OBJECTIVE: To evaluate the effectiveness of the Brazilian Cardioprotective Diet Program in reducing blood pressures, fasting glucose levels and body mass indices in patients with established atherothrombotic disease. METHOD: This randomized controlled pilot trial included outpatients who were over 45 years of age with atherothrombotic cardiovascular disease. Group A, who received the Brazilian Cardioprotective Diet Program, had weekly sessions with dietitians. Groups B and C received the usual dietary therapy that is given to patients with cardiovascular diseases as proposed by the Brazilian guidelines. This diet had the same nutrient profile as that given to Group A, but it was customized by the integration of typical Mediterranean foods. The difference between Groups B and C was the number of sessions with the dietitian. Group B received weekly sessions, while group C only had monthly sessions. ClinicalTrials.gov: NCT 01453166. RESULTS: There was a greater reduction in systolic (7.8%) and diastolic (10.8%) blood pressures in Group A compared with Group B (2.3% and 7.3%), and Group C (3.9% and 4.9%, respectively). Fasting glucose decreased by 5.3% and 2% in Groups A and B, respectively. Fasting glucose increased by 3.7% in Group C. The BMIs decreased by 3.5% and 3.3% in Groups A and B, respectively. Group C did not present with any changes in BMI. However, none of these data showed statistical differences between the groups, which is methodologically acceptable in pilot trials. CONCLUSIONS: The Brazilian Cardioprotective Diet Program seems to be more effective in reducing blood pressures, fasting glucose levels, weights and BMIs in patients with previous cardiovascular disease compared with the diet that has been proposed by the Brazilian guidelines.
Toxoplasmosis, a protozoan disease, causes severe disease in fetuses during pregnancy and deadly encephalitis in HIV patients. There are several studies on its seroprevalence around the world, but studies focusing on African countries are limited in number and mostly anecdotal. We studied two groups of samples from Mozambique by ELISA, using serum samples from 150 pregnant women and six Cerebrospinal fluid (CSF) samples from AIDS patients with encephalitis. HIV status was confirmed, and CD4 blood counts were obtained from HIV-positive pregnant women. IgG seroprevalence of the group as a whole was 18.7% (28/150), with a higher prevalence in HIV-positive individuals compared to those who were HIV-negative (31.3%, [18/58] vs. 10.9%, [10/92]) patients. These data may be biased due to cumulative effects of exposition affecting disease prevalence. If corrected, this data may indicate an interaction of HIV and T. gondii. Prevalence of both diseases increases with age, but this is more clearly seen for toxoplasmosis (p < 0.005) than HIV infection, possibly explained by higher transmission of HIV after childhood. In HIV patients suffering from encephalitis, CSF serology showed that 33% of specific IgG CSF had a high avidity, which was in accordance with the data from the group of pregnant women. Lower prevalence rates of both infections in older groups could be explained by more deaths in the infected groups, resulting in an artificially lower prevalence. Using CD4 counts as a marker of time of HIV infection, and correcting for age, patients with contact with T. gondii had fewer CD4 cells, suggesting prolonged HIV disease or other causes. Toxoplasma IgG prevalence is higher in HIV+ groups, which could be ascribed to HIV- and T. gondii-associated risk factors, such as exposure to higher and more diverse social contacts. The low incidence of Toxoplasma IgG in younger age groups shows that transmission could be related to better access to cyst-containing meat in adulthood, as environmental transmission due to oocysts is usually blamed for higher incidence in children. Taken together, these data support the urgent need of research in toxoplasmosis in Africa, especially in the presence of HIV epidemics.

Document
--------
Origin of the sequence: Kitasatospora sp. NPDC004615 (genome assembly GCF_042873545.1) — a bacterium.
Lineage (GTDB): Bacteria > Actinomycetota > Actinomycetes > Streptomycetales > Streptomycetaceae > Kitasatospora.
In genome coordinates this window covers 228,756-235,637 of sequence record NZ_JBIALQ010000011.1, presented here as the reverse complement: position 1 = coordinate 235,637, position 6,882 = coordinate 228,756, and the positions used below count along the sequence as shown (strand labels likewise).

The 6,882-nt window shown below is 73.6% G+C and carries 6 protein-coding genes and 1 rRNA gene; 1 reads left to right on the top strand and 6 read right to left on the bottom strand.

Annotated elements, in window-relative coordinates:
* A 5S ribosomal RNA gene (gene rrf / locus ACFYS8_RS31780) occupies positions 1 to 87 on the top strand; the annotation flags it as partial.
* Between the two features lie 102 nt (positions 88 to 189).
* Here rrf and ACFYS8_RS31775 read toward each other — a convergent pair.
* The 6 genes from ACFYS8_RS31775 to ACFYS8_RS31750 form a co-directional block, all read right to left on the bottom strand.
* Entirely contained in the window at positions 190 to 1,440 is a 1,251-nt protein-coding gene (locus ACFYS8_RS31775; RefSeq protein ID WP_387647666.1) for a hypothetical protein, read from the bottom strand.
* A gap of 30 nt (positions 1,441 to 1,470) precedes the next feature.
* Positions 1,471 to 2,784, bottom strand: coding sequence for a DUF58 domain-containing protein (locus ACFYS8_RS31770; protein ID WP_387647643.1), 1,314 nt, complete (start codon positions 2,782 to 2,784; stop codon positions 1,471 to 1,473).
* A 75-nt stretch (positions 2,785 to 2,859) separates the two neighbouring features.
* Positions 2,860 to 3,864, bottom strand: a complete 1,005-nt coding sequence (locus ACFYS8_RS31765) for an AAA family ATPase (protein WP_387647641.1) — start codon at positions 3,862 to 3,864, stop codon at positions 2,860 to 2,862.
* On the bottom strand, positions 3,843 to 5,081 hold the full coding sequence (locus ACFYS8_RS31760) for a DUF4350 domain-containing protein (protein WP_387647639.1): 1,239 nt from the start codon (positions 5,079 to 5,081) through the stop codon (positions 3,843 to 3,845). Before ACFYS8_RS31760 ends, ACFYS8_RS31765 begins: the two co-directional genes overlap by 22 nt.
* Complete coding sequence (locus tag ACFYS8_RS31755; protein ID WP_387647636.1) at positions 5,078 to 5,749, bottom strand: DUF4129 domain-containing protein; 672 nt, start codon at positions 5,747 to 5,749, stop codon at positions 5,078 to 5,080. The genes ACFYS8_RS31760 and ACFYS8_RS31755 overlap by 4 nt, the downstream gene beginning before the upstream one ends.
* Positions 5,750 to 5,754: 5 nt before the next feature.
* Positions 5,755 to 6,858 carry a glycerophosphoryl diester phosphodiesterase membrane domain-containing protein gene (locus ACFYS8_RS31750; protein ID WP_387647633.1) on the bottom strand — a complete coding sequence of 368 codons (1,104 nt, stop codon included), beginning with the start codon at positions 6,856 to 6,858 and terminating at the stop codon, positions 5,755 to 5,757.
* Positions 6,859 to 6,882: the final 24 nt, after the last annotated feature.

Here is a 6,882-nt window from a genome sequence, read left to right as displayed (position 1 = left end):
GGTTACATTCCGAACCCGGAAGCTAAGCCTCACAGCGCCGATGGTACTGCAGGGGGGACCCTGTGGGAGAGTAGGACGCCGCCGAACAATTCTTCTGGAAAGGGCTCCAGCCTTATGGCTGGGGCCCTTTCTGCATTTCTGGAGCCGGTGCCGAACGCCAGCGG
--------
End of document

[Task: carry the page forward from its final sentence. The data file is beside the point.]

Toxoplasmose, uma protozoonose, causa doença grave em fetos de mulheres grávidas com infecção aguda e encefalite letal em portadores de HIV. Apesar de muitos estudos sobre sua prevalência no Mundo, existem apenas alguns relatos da toxoplasmose na África Austral, geralmente anedóticos. Estudamos por ELISA dois grupos de amostras de Moçambique, usando 150 amostras de soros de mulheres grávidas e seis amostras de Liquido Cefalorraquidiano (LCR) de pacientes com AIDS e encefalite. O estado da infecção pelo HIV foi confirmado e a contagem de células CD4+ no sangue foi obtida das pacientes grávidas infectadas pelo HIV. No grupo das gestantes, IgG anti T.gondii foi encontrada em 18.7% (28/150), mais freqüente em pacientes HIV positivas (31.3%, 18/58) do que em HIV negativas (10.9%, 10/92). A ocorrência de ambas as doenças aumenta com a idade, mais claramente vista na toxoplasmose (p < 0.005) do que na infecção pelo HIV, devido maior transmissão do HIV após a infância. Na encefalite em pacientes HIV+, a sorologia do LCR mostrou uma ocorrência de 33% de IgG especifica de alta avidez, que está de acordo com a ocorrência neste grupo etário, baseado nos dados de nossas gestantes. A menor ocorrência de ambas as infecções em grupos etários mais idosos pode ser explicada pela mortalidade cumulativa por qualquer causa nos grupos mais idosos, resultando em menor ocorrência relativa. Usando as contagens de células CD4+ como marcadores da progressão da infecção pelo HIV e corrigindo para grupos etários, as gestantes HIV+ com contato com T. gondii tem menores níveis de células CD4+ do que as gestantes HIV+ sem contato com T.gondii. A ocorrência maior da toxoplasmose em gestantes HIV+ pode ser atribuída a fatores de risco semelhantes, como exposição a maior contato social. A baixa ocorrência da toxoplasmose em grupos mais jovens pode se relacionar com menor acesso a carne contendo cistos, já que a transmissão ambiental por oocistos está associada à maior incidência em crianças. Todos estes dados reforçam a necessidade de pesquisa da toxoplasmose na África Austral, especialmente na presença da epidemia pelo HIV.